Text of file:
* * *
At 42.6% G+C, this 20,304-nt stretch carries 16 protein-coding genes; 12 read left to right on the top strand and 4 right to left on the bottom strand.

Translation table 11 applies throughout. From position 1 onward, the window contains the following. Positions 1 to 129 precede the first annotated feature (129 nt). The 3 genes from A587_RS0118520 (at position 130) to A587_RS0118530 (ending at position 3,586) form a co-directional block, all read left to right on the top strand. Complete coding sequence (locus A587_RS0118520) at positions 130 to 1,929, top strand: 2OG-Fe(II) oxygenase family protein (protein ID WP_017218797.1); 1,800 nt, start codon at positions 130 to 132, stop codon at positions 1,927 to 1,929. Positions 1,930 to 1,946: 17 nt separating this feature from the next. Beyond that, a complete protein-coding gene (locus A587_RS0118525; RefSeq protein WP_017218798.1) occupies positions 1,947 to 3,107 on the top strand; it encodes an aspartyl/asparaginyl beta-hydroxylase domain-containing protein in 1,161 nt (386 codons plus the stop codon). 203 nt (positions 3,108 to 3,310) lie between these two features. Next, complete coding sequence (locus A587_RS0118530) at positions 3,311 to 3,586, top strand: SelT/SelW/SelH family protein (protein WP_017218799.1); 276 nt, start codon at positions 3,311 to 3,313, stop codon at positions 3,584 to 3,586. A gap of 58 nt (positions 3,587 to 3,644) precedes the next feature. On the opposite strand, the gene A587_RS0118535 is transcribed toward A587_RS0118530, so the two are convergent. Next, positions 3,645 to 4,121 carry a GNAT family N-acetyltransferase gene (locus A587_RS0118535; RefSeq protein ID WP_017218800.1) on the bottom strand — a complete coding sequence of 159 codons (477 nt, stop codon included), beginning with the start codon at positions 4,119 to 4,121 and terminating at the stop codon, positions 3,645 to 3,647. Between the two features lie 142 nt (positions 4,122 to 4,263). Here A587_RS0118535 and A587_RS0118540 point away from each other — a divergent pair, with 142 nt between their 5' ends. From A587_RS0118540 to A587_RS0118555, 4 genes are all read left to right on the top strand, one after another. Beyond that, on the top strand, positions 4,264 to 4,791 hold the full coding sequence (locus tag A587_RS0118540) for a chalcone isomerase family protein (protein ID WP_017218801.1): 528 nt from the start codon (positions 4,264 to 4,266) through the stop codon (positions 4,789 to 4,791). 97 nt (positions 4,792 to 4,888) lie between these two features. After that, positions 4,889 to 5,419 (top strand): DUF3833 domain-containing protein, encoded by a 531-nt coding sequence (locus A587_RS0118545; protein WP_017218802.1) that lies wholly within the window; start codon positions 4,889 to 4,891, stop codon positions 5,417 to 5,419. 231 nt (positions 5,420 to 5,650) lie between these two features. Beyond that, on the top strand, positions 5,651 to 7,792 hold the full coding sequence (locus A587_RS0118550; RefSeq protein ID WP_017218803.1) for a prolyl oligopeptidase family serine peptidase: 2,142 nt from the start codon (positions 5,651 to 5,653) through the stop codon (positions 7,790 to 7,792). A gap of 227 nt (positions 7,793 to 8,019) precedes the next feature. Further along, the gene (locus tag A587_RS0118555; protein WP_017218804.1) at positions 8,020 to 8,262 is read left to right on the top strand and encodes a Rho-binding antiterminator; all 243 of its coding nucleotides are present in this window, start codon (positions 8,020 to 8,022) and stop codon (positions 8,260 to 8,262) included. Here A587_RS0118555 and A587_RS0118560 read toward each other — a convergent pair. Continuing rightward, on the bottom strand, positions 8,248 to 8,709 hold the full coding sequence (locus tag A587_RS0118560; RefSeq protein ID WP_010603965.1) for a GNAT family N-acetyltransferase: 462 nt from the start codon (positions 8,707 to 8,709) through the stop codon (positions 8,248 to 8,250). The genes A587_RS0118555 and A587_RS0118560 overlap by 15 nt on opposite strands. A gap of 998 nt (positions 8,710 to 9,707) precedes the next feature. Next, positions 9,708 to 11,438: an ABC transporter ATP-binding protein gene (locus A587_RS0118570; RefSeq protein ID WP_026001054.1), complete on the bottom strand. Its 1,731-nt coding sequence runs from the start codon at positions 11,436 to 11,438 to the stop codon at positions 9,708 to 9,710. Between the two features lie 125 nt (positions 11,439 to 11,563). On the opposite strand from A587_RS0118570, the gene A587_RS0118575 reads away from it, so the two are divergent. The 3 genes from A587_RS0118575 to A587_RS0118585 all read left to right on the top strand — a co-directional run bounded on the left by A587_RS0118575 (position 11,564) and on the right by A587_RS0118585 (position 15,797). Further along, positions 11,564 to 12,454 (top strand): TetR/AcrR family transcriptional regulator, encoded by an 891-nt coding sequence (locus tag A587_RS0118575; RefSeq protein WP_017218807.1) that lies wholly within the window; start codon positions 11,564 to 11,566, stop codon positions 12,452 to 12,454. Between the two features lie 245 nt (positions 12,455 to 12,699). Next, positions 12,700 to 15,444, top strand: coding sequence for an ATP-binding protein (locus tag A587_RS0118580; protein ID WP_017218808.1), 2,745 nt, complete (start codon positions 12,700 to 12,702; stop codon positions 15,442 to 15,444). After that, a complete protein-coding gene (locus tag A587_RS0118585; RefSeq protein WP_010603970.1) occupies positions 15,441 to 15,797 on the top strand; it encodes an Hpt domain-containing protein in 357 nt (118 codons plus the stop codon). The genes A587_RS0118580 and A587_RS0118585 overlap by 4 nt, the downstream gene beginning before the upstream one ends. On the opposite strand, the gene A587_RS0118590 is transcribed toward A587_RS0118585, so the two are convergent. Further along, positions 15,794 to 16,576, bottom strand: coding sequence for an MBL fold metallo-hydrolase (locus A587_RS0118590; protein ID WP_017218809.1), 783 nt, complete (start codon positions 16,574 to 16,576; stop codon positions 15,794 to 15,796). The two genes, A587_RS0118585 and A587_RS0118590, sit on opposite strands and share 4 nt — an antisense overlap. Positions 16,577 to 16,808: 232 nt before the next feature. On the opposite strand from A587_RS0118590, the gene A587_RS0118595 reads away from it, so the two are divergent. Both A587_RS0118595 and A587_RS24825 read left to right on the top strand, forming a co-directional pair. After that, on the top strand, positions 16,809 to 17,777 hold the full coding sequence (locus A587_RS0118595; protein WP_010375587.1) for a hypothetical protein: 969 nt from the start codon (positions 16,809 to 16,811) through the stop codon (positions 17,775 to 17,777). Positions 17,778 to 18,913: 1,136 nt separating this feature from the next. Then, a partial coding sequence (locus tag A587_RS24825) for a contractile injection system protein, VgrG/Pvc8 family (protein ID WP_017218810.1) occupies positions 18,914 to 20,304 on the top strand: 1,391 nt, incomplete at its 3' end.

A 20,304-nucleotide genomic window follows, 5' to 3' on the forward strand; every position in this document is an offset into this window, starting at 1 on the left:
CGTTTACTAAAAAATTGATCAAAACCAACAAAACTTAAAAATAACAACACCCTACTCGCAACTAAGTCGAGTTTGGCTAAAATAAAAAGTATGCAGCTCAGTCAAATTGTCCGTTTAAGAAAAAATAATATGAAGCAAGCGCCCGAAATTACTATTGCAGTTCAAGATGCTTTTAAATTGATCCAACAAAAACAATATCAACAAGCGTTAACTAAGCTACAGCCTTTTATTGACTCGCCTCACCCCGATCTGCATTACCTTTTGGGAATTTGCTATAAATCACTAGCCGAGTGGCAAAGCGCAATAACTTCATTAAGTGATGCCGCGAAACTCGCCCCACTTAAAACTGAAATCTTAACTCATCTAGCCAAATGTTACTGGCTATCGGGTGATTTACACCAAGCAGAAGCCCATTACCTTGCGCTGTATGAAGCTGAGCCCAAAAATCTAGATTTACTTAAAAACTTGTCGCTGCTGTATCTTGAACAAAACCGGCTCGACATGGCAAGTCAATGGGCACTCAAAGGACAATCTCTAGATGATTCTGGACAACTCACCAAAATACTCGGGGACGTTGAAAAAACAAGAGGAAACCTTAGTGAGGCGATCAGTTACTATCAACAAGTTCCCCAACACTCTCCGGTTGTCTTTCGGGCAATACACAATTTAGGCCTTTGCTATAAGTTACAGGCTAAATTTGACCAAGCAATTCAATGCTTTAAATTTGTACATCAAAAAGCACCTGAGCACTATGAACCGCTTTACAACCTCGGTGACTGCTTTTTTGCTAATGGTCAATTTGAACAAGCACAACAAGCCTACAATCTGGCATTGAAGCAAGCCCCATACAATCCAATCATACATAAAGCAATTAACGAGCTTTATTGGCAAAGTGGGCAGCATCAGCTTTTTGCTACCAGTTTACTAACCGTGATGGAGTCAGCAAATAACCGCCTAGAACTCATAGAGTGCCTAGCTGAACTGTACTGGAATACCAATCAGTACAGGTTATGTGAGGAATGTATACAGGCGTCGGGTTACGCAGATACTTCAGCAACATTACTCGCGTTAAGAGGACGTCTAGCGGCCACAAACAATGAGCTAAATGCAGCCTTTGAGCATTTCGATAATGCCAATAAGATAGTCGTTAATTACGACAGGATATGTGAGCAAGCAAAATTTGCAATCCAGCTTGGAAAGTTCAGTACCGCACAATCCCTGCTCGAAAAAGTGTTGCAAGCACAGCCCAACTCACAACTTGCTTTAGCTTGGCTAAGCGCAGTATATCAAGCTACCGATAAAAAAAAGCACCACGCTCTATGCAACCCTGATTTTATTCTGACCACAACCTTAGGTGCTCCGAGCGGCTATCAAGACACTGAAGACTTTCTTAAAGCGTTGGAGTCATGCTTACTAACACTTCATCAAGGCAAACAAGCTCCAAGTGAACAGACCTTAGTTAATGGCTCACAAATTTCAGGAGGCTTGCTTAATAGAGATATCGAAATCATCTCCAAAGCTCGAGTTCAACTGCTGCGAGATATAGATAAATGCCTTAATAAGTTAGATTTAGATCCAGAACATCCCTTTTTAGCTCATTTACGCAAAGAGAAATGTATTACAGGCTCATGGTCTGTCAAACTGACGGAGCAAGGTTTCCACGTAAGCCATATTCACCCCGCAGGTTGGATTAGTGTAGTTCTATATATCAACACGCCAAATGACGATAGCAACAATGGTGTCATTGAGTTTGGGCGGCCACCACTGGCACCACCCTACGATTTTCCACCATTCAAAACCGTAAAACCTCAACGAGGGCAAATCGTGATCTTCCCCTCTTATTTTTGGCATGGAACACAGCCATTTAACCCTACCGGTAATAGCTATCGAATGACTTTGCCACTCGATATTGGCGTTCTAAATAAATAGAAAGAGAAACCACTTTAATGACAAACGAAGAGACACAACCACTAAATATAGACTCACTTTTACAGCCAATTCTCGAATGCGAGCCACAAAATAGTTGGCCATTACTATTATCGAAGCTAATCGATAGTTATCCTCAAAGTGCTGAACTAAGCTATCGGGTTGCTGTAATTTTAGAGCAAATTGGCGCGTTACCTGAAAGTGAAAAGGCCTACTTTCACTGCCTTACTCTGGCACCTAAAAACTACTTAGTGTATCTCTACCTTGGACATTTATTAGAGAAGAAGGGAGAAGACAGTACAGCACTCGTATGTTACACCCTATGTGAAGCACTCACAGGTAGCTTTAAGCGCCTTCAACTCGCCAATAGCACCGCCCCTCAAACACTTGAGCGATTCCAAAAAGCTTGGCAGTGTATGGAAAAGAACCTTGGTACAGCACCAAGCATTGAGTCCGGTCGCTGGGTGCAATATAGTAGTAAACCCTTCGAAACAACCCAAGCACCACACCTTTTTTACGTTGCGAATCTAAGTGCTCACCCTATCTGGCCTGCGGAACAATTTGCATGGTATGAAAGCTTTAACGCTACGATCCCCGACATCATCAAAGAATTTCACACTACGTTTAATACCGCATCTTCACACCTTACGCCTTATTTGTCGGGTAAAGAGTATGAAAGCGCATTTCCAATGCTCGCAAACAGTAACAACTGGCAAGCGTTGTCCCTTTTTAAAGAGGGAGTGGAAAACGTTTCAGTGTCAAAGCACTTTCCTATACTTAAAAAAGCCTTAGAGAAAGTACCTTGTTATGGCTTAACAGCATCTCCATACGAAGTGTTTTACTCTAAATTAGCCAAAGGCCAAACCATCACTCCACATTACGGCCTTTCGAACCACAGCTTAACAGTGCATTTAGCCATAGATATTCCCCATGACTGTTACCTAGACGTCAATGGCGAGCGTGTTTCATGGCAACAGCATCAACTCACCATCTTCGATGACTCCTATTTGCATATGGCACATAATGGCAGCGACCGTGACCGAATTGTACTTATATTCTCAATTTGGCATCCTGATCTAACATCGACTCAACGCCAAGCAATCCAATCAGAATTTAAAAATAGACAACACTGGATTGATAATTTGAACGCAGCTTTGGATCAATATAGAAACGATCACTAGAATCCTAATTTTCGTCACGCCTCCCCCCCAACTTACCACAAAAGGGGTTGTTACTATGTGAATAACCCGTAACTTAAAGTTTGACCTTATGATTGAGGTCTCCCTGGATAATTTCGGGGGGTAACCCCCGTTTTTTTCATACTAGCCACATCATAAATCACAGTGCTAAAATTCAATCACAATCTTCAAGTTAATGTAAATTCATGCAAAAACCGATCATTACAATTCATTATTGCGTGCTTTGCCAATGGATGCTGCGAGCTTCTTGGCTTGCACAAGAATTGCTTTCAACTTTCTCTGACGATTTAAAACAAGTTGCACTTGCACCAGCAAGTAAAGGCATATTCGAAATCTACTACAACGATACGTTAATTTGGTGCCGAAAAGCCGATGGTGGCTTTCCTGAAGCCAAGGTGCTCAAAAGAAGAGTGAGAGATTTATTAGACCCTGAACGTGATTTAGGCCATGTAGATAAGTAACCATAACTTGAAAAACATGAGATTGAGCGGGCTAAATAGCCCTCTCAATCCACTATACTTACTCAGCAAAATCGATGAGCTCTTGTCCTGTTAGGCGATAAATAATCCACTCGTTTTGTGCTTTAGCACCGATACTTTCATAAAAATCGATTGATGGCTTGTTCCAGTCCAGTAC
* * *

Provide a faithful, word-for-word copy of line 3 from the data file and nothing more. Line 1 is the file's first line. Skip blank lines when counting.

A 20,304-nucleotide genomic window follows, 5' to 3' on the forward strand; every position in this document is an offset into this window, starting at 1 on the left: